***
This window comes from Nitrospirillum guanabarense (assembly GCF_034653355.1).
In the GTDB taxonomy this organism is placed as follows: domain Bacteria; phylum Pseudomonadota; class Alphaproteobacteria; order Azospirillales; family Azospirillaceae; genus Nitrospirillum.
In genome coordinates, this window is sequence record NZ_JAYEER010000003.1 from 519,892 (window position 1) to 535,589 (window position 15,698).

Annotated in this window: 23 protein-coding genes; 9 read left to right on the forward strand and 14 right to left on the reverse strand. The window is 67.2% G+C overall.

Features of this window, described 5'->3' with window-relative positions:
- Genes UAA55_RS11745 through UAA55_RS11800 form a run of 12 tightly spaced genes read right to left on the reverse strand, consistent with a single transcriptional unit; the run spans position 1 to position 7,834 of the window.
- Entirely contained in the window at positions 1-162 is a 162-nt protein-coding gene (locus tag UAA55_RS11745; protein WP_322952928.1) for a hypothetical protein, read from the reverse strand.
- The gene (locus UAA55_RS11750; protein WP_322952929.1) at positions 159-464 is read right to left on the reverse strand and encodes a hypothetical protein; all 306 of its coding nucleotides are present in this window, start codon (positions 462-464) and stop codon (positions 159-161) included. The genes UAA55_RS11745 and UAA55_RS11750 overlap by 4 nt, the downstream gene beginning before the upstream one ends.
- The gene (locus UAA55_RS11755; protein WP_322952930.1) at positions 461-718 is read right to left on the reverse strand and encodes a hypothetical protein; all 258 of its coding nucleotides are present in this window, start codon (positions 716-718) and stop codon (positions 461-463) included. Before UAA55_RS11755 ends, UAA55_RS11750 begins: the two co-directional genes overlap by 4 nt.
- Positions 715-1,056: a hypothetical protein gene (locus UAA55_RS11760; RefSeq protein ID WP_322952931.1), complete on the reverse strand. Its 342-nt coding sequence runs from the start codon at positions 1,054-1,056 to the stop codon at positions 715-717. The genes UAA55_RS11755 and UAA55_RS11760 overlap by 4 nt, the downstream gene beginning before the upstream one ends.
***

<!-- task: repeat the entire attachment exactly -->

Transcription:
This window comes from Nitrospirillum guanabarense (assembly GCF_034653355.1).
In the GTDB taxonomy this organism is placed as follows: domain Bacteria; phylum Pseudomonadota; class Alphaproteobacteria; order Azospirillales; family Azospirillaceae; genus Nitrospirillum.
In genome coordinates, this window is sequence record NZ_JAYEER010000003.1 from 519,892 (window position 1) to 535,589 (window position 15,698).

Annotated in this window: 23 protein-coding genes; 9 read left to right on the forward strand and 14 right to left on the reverse strand. The window is 67.2% G+C overall.

Features of this window, described 5'->3' with window-relative positions:
- Genes UAA55_RS11745 through UAA55_RS11800 form a run of 12 tightly spaced genes read right to left on the reverse strand, consistent with a single transcriptional unit; the run spans position 1 to position 7,834 of the window.
- Entirely contained in the window at positions 1-162 is a 162-nt protein-coding gene (locus tag UAA55_RS11745; protein WP_322952928.1) for a hypothetical protein, read from the reverse strand.
- The gene (locus UAA55_RS11750; protein WP_322952929.1) at positions 159-464 is read right to left on the reverse strand and encodes a hypothetical protein; all 306 of its coding nucleotides are present in this window, start codon (positions 462-464) and stop codon (positions 159-161) included. The genes UAA55_RS11745 and UAA55_RS11750 overlap by 4 nt, the downstream gene beginning before the upstream one ends.
- The gene (locus UAA55_RS11755; protein WP_322952930.1) at positions 461-718 is read right to left on the reverse strand and encodes a hypothetical protein; all 258 of its coding nucleotides are present in this window, start codon (positions 716-718) and stop codon (positions 461-463) included. Before UAA55_RS11755 ends, UAA55_RS11750 begins: the two co-directional genes overlap by 4 nt.
- Positions 715-1,056: a hypothetical protein gene (locus UAA55_RS11760; RefSeq protein ID WP_322952931.1), complete on the reverse strand. Its 342-nt coding sequence runs from the start codon at positions 1,054-1,056 to the stop codon at positions 715-717. The genes UAA55_RS11755 and UAA55_RS11760 overlap by 4 nt, the downstream gene beginning before the upstream one ends.